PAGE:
1-1. TRAINING STRATEGY
An effective overall training strategy produces well-trained grenadiers and trainers by integrating resources into an effective year-round training program. This program trains and sustains the individual and collective skills needed to perform the wartime mission, beginning with IET and continuing in other institutions (NCOES, IOBC, and IOAC) and in the unit. Both institutional and unit training programs implement specific training strategies; supporting training strategies are implemented through use of other resources such as publications, ranges, ammunition, training aids, devices, simulators, and simulations. The year-round program includes periodic preliminary marksmanship training followed by zeroing and range qualification firing. Other key elements of the program are training for the trainers and refresher training for nonfiring skills. Figure 1-1 provides an example that shows the flow of unit sustainment training.
FIGURE 1-1. UNIT GUNNERY SUSTAINMENT STRATEGY.
a. Institutional Training. Training strategy begins with combat arms initial entry training (IET), which trains soldiers in the standards of M203 gunnery tasks. Soldiers graduate with basic and advanced M203 skills. This includes maintaining the M203 and using it to hit a variety of targets. These skills are reinforced in other institutional training, such as NCOES, IOBC, and IOAC, and in unit training. Related soldier skills are integrated into tactical training (STP 21-1-SMCT).
b. Unit Training. Training continues in units, where leaders and soldiers sustain proficiency in skills gained in institutional training. Each person also develops and sustains new skills such as suppressive and supporting fire. These skills are integrated into collective training exercises to develop combat readiness. Preliminary marksmanship training is conducted before firings and as other opportunities arise. (Appendix B discusses an M203 unit training program.) To be effective, a unit training program focuses on three battlefield variables:
(2) Grenadier. Is the grenadier moving or stationary? Is he kneeling, prone, or standing?
(3) Conditions. Is visibility full or limited? Must soldiers wear protective masks or not? Is it day or night?
c. Initial and Sustainment Training. A task that is taught correctly and learned well is retained longer, so initial training is critical. Well-trained skills are more easily sustained and, if not used for some time, regained than poorly trained skills. However, if too much time elapses, training doctrine changes, or personnel turnover is high, retraining may be needed.
(2) Leader training. The most critical part of the Army's overall gunnery training strategy is to train the trainers and leaders first. However, leader courses include only limited M203 training, so officers and NCOs should use available publications to develop their proficiency with the M203. These enable them to plan and conduct gunnery training and to evaluate the effectiveness of their gunnery programs. Proponent schools provide training support materials (field manuals, training aids, devices, simulators, and audiovisual programs), which provide the doctrinal foundations for training the force.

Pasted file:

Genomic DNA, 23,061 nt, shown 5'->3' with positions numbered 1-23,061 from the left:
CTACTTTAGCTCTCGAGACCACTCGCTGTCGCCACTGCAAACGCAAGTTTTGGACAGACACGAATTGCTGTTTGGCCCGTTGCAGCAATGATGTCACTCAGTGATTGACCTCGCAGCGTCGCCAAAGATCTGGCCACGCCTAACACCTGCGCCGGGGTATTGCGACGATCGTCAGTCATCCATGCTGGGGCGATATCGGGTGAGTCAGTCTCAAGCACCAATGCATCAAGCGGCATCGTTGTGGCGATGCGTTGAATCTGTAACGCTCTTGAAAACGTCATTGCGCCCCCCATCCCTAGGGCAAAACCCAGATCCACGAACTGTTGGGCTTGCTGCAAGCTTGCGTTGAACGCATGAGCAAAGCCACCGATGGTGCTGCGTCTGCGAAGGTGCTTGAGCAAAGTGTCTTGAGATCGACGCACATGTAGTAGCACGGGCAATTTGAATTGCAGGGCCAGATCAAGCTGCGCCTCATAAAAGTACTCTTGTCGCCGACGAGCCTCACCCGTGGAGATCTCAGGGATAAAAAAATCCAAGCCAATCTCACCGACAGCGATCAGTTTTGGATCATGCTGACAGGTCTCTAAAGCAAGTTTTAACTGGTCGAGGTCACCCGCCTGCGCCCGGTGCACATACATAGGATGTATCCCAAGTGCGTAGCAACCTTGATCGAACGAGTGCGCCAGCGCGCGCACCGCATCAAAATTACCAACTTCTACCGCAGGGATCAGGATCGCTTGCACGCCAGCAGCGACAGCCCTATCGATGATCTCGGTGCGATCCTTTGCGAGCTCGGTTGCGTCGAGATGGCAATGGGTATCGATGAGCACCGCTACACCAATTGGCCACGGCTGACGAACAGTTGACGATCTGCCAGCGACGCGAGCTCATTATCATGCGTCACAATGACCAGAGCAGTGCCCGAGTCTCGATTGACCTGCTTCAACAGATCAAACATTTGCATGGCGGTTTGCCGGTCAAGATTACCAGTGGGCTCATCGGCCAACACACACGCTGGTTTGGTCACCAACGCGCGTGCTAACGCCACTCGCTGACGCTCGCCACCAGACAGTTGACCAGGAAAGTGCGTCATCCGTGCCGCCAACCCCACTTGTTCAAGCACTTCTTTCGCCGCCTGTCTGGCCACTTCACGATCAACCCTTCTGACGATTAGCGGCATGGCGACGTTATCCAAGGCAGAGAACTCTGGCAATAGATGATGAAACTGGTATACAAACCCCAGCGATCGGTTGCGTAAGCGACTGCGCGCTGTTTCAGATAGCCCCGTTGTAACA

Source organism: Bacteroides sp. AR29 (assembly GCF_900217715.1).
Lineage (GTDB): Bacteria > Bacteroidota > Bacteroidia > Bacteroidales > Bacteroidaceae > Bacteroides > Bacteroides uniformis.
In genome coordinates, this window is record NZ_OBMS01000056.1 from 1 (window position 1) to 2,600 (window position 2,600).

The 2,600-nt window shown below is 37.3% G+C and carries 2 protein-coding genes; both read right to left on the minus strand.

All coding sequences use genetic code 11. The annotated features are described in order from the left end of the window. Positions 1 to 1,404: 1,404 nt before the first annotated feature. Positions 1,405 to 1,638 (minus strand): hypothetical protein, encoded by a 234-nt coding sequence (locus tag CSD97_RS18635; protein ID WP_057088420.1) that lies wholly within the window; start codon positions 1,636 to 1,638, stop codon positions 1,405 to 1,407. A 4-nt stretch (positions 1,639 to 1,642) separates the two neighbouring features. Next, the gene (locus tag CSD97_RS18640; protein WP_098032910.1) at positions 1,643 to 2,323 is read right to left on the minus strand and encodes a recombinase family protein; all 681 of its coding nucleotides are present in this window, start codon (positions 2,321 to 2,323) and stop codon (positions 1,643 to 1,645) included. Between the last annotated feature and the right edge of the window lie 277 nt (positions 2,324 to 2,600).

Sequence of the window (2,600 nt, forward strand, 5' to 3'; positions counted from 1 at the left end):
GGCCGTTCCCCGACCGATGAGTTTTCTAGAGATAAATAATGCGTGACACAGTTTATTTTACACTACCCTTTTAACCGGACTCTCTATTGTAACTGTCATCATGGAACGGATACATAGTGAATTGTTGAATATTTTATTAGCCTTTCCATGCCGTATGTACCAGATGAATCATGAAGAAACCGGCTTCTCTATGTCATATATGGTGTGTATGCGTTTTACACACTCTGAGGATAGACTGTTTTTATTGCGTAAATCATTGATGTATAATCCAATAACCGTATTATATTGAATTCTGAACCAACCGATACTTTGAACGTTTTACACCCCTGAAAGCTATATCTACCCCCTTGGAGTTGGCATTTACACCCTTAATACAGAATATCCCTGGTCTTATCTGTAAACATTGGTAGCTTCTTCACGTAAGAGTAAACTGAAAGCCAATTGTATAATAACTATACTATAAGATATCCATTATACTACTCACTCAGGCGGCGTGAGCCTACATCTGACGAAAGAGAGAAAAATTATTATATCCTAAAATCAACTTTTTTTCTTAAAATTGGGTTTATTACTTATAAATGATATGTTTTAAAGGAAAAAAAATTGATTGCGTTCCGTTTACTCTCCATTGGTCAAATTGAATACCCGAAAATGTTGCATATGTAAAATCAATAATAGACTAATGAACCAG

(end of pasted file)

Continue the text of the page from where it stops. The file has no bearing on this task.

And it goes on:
(3) Advanced training. Once the soldier knows the weapon and has demonstrated skill in zeroing, training strategy provides for additional live-fire training and target-acquisition exercises, which are conducted at various ranges. To develop proficiency, soldiers must master different types of targets and scenarios of increasing difficulty.
(4) Proficiency assessment. This is conducted on the zeroing and record live-fire exercise range when soldiers complete IET.
1-2. COMBAT CONDITIONS
The trainer must realize that qualification is not an end, but a step toward reaching combat readiness. To reach combat readiness, the grenadier should consider his position, the capabilities of his weapon, and the following combat conditions:
a. Enemy personnel are seldom visible except when assaulting.
b. Most combat fire must be directed at an area where the enemy has been detected or where he is suspected, but cannot be seen. Area targets consist of objects or outlines of men irregularly spaced along covered and concealed areas (ground folds, hedges, borders of woods).
c. Most combat targets can be detected by smoke, flash, dust, noise, or movement, and are visible only for a moment.
d. Some combat targets can be engaged by using reference points, predetermined fire, or range card data.
e. The nature of the target and irregularities of terrain and vegetation may require a grenadier to use a variety of positions to place effective fire on the target. In a defensive situation, the grenadier usually fires from a supported fighting position.
f. Most combat targets have a low-contrast outline and are obscured. Therefore, choosing an aiming point in elevation is difficult.
g. Time-stressed fire in combat can be divided into three types: